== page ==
The actor said today: "I’m really disappointed to be pulling out of this play, as I’m temporarily not firing on all cylinders. The timing is very unfortunate, but I have been told to rest for a couple of weeks. This means I must let the show go on without me."
The Habit of Art - Bennett’s first new play since The History Boys, which premiered in 2004 at the National, starring Griffiths and directed by Hytner - examines the stormy relationship between Britten and Auden, imagining a meeting between the former friends, 25 years after they last saw each other, in which they are “observed and interrupted by, amongst others, their future biographer and a young man from the local bus station”.
Griffiths created the role of Hector in Bennett’s The History Boys at the NT, on international tour, on Broadway and on film, winning the Evening Standard, Critics’ Circle, Laurence Olivier and Tony Awards for Best Actor. His many other stage credits include, most recently, Equus opposite Daniel Radcliffe in the West End and on Broadway.
The cast also features fellow History Boys alumna Frances de la Tour as well as Adrian Scarborough, John Heffernan, Elliot Levey and Stephen Wight. The production is designed by Bob Crowley, with lighting by Mark Henderson and sound by Paul Groothuis.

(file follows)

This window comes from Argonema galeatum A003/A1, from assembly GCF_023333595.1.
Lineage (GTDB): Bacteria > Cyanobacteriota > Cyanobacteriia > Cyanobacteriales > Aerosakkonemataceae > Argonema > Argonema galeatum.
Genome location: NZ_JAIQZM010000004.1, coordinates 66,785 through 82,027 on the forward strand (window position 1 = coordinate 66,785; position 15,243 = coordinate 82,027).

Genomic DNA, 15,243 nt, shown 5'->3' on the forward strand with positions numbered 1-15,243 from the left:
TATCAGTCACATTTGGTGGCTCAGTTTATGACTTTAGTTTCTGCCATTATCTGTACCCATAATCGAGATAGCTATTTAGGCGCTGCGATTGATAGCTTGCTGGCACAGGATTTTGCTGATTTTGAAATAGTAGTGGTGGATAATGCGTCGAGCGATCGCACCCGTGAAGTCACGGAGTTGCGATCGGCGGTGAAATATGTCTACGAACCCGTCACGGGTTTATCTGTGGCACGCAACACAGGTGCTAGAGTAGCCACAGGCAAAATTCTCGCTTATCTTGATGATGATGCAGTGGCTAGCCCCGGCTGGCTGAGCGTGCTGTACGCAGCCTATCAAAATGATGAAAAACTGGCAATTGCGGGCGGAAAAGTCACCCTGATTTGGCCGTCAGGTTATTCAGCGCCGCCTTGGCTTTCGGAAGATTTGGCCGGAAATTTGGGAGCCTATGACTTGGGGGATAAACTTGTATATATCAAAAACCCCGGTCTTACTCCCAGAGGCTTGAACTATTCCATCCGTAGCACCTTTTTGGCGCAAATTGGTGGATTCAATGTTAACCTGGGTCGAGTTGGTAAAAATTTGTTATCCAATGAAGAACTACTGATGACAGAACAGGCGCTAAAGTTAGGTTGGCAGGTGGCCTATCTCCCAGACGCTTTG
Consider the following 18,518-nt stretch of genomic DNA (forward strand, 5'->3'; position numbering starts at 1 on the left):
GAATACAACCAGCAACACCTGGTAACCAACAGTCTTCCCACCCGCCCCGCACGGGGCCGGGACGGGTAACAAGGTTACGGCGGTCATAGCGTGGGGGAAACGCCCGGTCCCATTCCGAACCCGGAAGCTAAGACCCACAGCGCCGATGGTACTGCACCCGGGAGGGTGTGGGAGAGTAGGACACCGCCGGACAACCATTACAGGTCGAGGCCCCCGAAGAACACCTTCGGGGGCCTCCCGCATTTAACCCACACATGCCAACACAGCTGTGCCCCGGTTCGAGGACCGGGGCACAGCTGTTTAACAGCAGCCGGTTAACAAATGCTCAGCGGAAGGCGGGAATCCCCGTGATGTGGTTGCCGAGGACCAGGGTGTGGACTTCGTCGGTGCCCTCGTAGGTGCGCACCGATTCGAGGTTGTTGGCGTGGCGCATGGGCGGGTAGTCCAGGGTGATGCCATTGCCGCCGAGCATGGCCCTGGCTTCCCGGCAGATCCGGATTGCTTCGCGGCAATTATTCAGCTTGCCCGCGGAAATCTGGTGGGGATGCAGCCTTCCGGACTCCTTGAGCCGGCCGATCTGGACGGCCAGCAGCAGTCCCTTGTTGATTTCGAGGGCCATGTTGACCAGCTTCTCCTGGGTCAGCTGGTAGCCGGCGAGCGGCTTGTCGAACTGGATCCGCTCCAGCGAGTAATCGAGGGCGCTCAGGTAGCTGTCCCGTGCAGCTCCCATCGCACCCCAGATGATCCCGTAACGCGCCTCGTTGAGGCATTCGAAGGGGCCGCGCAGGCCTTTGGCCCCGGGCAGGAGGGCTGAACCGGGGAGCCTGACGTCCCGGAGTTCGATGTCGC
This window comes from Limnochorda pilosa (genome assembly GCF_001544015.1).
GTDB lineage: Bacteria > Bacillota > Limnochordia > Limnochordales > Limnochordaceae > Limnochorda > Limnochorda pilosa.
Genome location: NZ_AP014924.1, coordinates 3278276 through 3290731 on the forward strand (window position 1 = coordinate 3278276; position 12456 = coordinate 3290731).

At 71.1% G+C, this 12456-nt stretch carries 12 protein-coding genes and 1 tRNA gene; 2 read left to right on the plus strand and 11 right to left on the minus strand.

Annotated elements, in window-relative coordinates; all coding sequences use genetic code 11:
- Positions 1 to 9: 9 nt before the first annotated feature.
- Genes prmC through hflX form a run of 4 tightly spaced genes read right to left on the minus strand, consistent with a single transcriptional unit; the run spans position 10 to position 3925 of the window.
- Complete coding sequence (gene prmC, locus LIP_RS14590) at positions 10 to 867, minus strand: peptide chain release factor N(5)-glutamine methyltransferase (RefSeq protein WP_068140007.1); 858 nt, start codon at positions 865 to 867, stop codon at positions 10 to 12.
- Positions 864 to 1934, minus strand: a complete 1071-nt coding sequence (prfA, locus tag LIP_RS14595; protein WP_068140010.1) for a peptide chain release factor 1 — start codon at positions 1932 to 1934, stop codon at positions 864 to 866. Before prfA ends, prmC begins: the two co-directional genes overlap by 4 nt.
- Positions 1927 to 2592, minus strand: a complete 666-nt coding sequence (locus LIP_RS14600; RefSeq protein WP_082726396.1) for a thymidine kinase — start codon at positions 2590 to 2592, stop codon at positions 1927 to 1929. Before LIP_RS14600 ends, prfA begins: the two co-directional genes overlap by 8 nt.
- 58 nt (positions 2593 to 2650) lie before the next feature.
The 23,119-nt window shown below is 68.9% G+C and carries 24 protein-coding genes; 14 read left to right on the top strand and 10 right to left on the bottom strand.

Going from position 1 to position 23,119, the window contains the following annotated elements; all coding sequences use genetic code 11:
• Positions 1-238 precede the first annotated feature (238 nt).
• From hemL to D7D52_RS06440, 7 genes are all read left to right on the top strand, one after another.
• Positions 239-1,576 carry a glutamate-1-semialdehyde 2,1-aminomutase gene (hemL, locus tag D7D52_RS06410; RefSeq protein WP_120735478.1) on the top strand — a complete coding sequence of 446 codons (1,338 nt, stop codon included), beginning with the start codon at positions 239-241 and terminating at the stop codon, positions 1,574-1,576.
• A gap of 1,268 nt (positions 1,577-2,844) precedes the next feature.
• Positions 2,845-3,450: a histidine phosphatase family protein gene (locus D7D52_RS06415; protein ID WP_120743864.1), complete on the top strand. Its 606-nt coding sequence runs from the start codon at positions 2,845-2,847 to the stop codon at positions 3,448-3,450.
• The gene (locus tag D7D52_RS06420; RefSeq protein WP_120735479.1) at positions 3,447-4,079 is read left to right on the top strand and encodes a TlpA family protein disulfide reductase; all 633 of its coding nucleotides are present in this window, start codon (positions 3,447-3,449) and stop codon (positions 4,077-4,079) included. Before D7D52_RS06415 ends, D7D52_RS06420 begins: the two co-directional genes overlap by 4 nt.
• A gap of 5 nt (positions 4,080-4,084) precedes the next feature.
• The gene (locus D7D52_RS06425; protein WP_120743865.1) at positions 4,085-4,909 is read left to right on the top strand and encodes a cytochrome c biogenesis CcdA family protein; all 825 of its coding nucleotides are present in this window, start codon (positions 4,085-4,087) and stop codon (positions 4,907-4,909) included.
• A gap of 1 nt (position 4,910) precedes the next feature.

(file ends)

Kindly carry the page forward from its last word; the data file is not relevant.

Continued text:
Gambon’s withdrawal from The Habit of Art follows a press briefing at the National last week at which Hytner joked that he was going to force Gambon to read Auden’s work; in interviews, the actor had admitted to having not read either JK Rowling or Jane Austen, despite starring in Harry Potter and Emma.
In a statement today, Hytner said: “We’re all extremely sorry that Michael Gambon has had to withdraw from The Habit of Art, but Alan Bennett and I couldn’t be more grateful to our old friend Richard Griffiths for agreeing to take on this considerable challenge at such short notice.
“The Habit of Art is about the business of putting a play together as much as it is about making music or poetry. Richard Griffiths will play the actor, Fitz, who plays the poet W H Auden in a play set in a rehearsal room as a group of actors work through a play about Auden and Benjamin Britten. We’re looking forward to taking creative advantage of this unexpected twist in our own rehearsal process.”
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